Executive Industry Consultant, SAS Global Retail/CPG Industry Practice
Charles Chase, executive industry consultant for SAS Global Retail/CPG Industry Practice
Shipping ports are overwhelmed. Truck drivers are in short supply. The White House considers the global supply chain crisis a top priority for the foreseeable future. And retailers large and small continue to struggle with having enough goods available to satisfy shopper demand.
This added pressure on an already fragile supply chain means retailers with advanced demand planning and forecasting skills have a competitive advantage. Using those skills to create an agile supply chain saves on inventory carrying costs and waste, issues particularly critical in the grocery industry. With the right set of demand planning skills and processes, a retailer can hone its forecast accuracy to a razor sharpness that also helps manage working capital and drives sales and revenue.
Start by Harnessing and Processing Traditional and “Unstructured” Data
The amount of data the world creates and consumes is staggering, and more than 90% of that data has been created in the last two years. Much of this is due to the rise of connected devices and unstructured data. Unstructured data doesn’t fit neatly into fields and records — data from video, text, sensors and telematics. It’s referred to collectively (and understatedly) as Big Data.
Supply chain networks are alive with data signals streaming from sources like supplier warehouses, internet-connected vehicle sensors and point-of-sale terminals. We have the technology to collect this data in near-real time to create a complete digital picture of the supply chain. Being able to see this digital picture can help you take meaningful action.
Fortunately, computer processing power is keeping pace with modern demand planning needs. That processing power allows you to apply analytics to produce a model of that digital picture so you can interrogate, manipulate, and derive “what-if” scenarios using friendly interfaces that don’t require a data scientist to understand.
Consider consumption-based forecasting and planning, a modern forecasting technique that models the effects of the marketing mix on retail demand then links it back to the effects on shipments in other channels in the supply chain. Using consumption data (point-of-sale and/or syndicated scanner data) can tell you how your promotion of fresh baby spinach affects consumer demand, allowing companies to react to shifting consumer demand patterns to alert suppliers, distributors, wholesalers to take actions in nearly real-time. The model may point to promoting baby kale instead because it’s more readily available from your suppliers.
Approaching the problem this way offers a compelling opportunity to wring out more supply chain efficiency. But this information on its own is meaningless unless the processes, practices and methodologies of demand forecasting evolve to keep pace with the shifting supply chain landscape.
Embedded Supply Chain Analytics Can Help Grocers Become More Agile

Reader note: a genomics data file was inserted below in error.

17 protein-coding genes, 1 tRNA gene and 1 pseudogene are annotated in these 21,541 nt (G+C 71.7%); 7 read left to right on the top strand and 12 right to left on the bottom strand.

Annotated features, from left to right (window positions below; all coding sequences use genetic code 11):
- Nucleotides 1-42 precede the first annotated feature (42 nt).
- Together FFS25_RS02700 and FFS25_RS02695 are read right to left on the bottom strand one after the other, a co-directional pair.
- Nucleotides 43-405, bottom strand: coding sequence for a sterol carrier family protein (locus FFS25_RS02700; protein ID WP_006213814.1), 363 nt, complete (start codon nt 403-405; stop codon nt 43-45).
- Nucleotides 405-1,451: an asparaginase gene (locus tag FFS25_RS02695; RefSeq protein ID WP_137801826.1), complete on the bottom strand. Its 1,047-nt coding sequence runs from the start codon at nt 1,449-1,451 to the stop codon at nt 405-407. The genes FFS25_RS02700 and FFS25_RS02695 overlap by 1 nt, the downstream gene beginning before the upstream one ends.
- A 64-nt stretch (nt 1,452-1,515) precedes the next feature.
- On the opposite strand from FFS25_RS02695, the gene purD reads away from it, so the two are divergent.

The most important innovation in demand forecasting isn’t even technological. It is the integration of forecasting as an embedded analytics function that permeates the marketing and sales and operations planning processes to drive demand generation. Executive sponsorship and leadership play a powerful role in coordinating the collaboration of these cross-functional teams to create regular briefs that value data and analytics over intuition and detail the strategies and tactics that validate forecast assumptions. Because of the current landscape, effective demand planning may have been compressed from a quarterly function to a biweekly function simply to keep pace with changing demand.
Demand planning is an iterative process. The loop must be closed with metrics that measure planning process performance. That isn’t new, but methodologies must be improved to drive value out of forecasting.
Stop Forecast Value Leaks With Modern Methodology
Typically, the planning process begins with a naive forecast — something comparatively simple, for example, the last known value or a year-over-year figure. This is followed by a statistical forecast, which is subject to overrides from analyst and sales functions to reach a consensus forecast. The consensus forecast is measured against the actual results, using a mean absolute percent error (MAPE) to determine forecast accuracy.
But a MAPE can only tell the size of the error, not isolate the reason for the error or determine whether the forecasting process is good enough. Enter forecast value added (FVA) analysis, or lean forecasting. FVA measures the percentage error at each touchpoint in the forecasting process to determine which is adding value (in this case, accuracy and its related economic benefit). If the consensus forecast has a higher MAPE than the naive forecast, value is leaking out somewhere. FVA is a method used to find those leaks. And segmenting brands by their value to the company provides a laser focus on where the critical leaks are — a 10% MAPE on a line of minimal value can be less significant than a 5% MAPE on a more valuable brand.
These are challenging times for supply chain managers, and accurate demand planning and forecasting are more critical than ever to retail success. The right data tools, processes and methodologies can be used to help drive that success.